The Cerebral Palsy Research Network (CPRN) is converging on Houston, TX this week for its first multi-day investigator meeting at Texas Children’s Hospital. The goal of the meeting is to accelerate the number of research concepts being developed into full-scale studies that address the priorities set by its Research CP agenda setting process conducted in 2017. Thirty investigators (investigators are typically medical professionals or scientists) and three community advocates including two parents of children with CP and an adult with CP, will spend the next two days discussing network and registry progress, new study concepts and gaps that need to be filled in our patient-centered research agenda. The CPRN investigators, along with a senior official from the National Center for Medical Rehabilitation Research (NCMRR), Deputy Director Ralph Nitkin, PhD, will examine how CPRN research plans fit with the National Institutes of Health (NIH) strategic plan for cerebral palsy (CP). This is an important step to involve NIH.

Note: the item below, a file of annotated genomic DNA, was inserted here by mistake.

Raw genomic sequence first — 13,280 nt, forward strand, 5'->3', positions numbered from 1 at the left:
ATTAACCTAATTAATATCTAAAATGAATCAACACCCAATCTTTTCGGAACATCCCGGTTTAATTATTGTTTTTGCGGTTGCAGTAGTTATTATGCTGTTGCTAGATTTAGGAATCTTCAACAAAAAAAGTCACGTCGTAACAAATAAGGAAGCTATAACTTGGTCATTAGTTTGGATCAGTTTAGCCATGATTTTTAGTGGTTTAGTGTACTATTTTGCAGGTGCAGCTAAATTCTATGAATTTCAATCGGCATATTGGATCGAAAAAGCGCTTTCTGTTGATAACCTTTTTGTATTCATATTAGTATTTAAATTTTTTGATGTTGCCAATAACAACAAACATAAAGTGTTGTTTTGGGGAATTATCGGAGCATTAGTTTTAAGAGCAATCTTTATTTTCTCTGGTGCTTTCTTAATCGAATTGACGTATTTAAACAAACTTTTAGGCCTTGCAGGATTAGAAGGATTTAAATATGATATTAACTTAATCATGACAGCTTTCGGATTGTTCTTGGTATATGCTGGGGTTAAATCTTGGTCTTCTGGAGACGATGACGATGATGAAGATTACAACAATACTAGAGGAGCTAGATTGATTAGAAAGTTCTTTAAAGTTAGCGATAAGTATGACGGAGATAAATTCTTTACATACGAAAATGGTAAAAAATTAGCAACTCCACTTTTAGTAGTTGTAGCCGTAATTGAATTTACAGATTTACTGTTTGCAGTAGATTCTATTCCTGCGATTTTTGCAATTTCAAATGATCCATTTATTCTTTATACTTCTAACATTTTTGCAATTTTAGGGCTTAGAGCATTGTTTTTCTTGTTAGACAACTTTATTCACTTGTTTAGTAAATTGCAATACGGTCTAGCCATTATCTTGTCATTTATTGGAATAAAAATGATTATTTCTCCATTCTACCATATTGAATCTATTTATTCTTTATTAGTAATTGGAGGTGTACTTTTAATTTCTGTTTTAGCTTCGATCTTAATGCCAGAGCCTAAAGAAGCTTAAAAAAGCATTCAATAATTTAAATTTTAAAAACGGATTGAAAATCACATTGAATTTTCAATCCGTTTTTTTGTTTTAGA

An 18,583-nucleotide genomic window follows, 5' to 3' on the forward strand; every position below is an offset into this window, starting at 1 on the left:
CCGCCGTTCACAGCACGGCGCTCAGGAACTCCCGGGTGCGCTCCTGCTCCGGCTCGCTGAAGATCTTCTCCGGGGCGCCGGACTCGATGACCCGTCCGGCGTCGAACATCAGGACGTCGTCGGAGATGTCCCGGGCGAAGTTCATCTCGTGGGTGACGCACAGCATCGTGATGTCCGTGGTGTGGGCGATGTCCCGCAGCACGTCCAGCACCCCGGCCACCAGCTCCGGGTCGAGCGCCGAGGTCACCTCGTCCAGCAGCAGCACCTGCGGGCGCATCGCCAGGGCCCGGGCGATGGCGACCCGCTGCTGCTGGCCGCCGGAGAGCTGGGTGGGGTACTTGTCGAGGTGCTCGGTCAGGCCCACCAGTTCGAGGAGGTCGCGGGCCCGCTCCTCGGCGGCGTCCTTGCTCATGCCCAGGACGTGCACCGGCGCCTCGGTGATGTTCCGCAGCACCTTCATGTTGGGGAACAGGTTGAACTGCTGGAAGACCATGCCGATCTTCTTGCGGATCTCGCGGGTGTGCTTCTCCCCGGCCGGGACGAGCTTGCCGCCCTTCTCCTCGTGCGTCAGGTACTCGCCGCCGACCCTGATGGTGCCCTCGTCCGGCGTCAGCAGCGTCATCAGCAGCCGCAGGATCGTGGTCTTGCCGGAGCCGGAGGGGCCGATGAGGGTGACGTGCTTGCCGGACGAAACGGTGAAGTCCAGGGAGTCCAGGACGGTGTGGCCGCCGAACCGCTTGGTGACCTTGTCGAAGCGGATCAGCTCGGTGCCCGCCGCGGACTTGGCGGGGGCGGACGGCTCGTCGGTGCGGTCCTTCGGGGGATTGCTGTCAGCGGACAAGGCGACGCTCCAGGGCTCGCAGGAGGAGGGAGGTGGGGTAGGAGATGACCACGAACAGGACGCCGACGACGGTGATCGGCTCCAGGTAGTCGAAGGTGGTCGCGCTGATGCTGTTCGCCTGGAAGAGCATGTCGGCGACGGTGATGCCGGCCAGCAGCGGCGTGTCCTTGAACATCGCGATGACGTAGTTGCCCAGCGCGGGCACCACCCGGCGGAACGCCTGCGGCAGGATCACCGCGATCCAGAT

CPRN was founded in 2015 to address priorities that came from an NIH workshop on CP the prior year. CPRN facilitates its research through virtual meetings of investigators from more than 20 centers across the U.S. and Canada. Investigators have been meeting via web conferencing to advance the CPRN clinical registry and several lines of study in CP. Last year, CPRN, in partnership with CP NOW, received funding from the Patient-Centered Outcomes Research Institute to organize a patient-centered research agenda so that research efforts in CP would be directed to questions that the community found most pressing and most important. CPRN already has five study lines funded and being developed, three additional studies awaiting funding decisions and five new concepts planned for review at the meeting. CPRN investigators are excited by the research momentum and the potential for changing outcomes for people with CP.